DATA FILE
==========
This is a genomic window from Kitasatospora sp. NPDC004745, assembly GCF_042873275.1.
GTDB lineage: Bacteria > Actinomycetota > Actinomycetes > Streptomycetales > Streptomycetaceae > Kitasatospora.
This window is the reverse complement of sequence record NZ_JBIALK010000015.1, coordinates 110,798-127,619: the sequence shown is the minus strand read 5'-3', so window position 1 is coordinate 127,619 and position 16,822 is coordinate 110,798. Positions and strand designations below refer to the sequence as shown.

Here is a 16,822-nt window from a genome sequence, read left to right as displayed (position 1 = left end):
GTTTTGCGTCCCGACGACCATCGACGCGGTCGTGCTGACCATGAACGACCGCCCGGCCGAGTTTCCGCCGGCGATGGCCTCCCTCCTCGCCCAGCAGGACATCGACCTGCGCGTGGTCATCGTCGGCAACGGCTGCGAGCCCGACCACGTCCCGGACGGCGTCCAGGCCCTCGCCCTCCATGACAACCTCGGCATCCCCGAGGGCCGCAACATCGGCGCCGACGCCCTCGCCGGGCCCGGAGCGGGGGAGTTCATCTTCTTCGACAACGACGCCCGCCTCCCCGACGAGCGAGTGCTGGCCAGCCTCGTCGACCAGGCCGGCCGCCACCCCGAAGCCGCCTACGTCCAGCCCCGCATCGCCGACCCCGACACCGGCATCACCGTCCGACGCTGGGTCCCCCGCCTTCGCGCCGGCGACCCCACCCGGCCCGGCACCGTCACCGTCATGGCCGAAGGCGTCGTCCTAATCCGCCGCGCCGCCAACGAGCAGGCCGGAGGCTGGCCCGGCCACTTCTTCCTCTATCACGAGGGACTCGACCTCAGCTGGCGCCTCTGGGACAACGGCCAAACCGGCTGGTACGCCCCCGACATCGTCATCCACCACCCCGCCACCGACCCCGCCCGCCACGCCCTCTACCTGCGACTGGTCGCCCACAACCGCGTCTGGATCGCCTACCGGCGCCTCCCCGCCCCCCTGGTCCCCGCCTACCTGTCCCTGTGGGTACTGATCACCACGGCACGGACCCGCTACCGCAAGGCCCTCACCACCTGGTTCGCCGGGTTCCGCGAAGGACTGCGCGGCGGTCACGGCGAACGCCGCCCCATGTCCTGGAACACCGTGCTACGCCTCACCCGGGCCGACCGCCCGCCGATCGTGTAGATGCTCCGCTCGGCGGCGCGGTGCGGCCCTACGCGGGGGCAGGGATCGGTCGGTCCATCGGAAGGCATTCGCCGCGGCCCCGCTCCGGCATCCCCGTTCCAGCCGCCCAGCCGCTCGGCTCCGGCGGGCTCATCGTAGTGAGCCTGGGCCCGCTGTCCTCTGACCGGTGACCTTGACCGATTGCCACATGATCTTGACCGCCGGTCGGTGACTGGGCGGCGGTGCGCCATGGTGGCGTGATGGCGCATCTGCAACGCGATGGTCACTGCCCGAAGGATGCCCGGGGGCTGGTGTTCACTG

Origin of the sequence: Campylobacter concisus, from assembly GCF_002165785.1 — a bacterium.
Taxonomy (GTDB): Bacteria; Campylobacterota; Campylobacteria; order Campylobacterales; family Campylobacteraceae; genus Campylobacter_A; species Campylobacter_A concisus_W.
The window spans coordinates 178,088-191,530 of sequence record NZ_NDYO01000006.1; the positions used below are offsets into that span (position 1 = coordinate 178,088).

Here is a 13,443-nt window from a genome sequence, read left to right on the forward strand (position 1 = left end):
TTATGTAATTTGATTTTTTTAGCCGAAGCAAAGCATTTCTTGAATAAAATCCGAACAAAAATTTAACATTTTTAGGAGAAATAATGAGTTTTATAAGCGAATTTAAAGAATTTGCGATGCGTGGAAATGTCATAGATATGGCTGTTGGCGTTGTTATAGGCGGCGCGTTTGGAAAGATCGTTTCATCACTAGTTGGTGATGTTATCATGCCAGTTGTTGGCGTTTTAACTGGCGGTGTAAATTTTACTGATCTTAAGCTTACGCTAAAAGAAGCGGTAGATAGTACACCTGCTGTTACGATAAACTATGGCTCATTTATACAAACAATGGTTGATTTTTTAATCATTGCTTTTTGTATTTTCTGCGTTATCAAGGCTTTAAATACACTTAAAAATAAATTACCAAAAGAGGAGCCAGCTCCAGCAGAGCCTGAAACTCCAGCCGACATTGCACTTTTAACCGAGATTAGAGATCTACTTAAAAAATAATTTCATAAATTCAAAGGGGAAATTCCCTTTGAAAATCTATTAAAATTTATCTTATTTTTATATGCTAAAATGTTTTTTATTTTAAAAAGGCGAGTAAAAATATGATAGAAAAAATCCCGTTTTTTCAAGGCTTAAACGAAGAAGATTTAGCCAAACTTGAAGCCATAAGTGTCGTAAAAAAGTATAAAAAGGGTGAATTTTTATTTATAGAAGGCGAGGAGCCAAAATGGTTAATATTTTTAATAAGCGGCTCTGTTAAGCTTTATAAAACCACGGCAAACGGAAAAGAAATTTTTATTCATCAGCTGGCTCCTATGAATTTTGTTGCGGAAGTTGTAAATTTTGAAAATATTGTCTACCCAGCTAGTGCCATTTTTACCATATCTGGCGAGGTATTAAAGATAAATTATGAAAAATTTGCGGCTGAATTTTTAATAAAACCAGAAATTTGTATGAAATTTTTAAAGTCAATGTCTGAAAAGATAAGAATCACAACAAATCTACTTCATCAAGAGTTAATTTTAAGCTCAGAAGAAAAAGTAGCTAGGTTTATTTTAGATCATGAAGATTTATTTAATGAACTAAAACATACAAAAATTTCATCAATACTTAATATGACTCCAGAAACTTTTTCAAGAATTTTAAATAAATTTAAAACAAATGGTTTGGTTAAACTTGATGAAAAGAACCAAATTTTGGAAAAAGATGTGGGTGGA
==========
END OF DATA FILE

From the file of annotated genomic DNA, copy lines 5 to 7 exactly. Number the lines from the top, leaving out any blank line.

GTTTTGCGTCCCGACGACCATCGACGCGGTCGTGCTGACCATGAACGACCGCCCGGCCGAGTTTCCGCCGGCGATGGCCTCCCTCCTCGCCCAGCAGGACATCGACCTGCGCGTGGTCATCGTCGGCAACGGCTGCGAGCCCGACCACGTCCCGGACGGCGTCCAGGCCCTCGCCCTCCATGACAACCTCGGCATCCCCGAGGGCCGCAACATCGGCGCCGACGCCCTCGCCGGGCCCGGAGCGGGGGAGTTCATCTTCTTCGACAACGACGCCCGCCTCCCCGACGAGCGAGTGCTGGCCAGCCTCGTCGACCAGGCCGGCCGCCACCCCGAAGCCGCCTACGTCCAGCCCCGCATCGCCGACCCCGACACCGGCATCACCGTCCGACGCTGGGTCCCCCGCCTTCGCGCCGGCGACCCCACCCGGCCCGGCACCGTCACCGTCATGGCCGAAGGCGTCGTCCTAATCCGCCGCGCCGCCAACGAGCAGGCCGGAGGCTGGCCCGGCCACTTCTTCCTCTATCACGAGGGACTCGACCTCAGCTGGCGCCTCTGGGACAACGGCCAAACCGGCTGGTACGCCCCCGACATCGTCATCCACCACCCCGCCACCGACCCCGCCCGCCACGCCCTCTACCTGCGACTGGTCGCCCACAACCGCGTCTGGATCGCCTACCGGCGCCTCCCCGCCCCCCTGGTCCCCGCCTACCTGTCCCTGTGGGTACTGATCACCACGGCACGGACCCGCTACCGCAAGGCCCTCACCACCTGGTTCGCCGGGTTCCGCGAAGGACTGCGCGGCGGTCACGGCGAACGCCGCCCCATGTCCTGGAACACCGTGCTACGCCTCACCCGGGCCGACCGCCCGCCGATCGTGTAGATGCTCCGCTCGGCGGCGCGGTGCGGCCCTACGCGGGGGCAGGGATCGGTCGGTCCATCGGAAGGCATTCGCCGCGGCCCCGCTCCGGCATCCCCGTTCCAGCCGCCCAGCCGCTCGGCTCCGGCGGGCTCATCGTAGTGAGCCTGGGCCCGCTGTCCTCTGACCGGTGACCTTGACCGATTGCCACATGATCTTGACCGCCGGTCGGTGACTGGGCGGCGGTGCGCCATGGTGGCGTGATGGCGCATCTGCAACGCGATGGTCACTGCCCGAAGGATGCCCGGGGGCTGGTGTTCACTG

Origin of the sequence: Campylobacter concisus, from assembly GCF_002165785.1 — a bacterium.
Taxonomy (GTDB): Bacteria; Campylobacterota; Campylobacteria; order Campylobacterales; family Campylobacteraceae; genus Campylobacter_A; species Campylobacter_A concisus_W.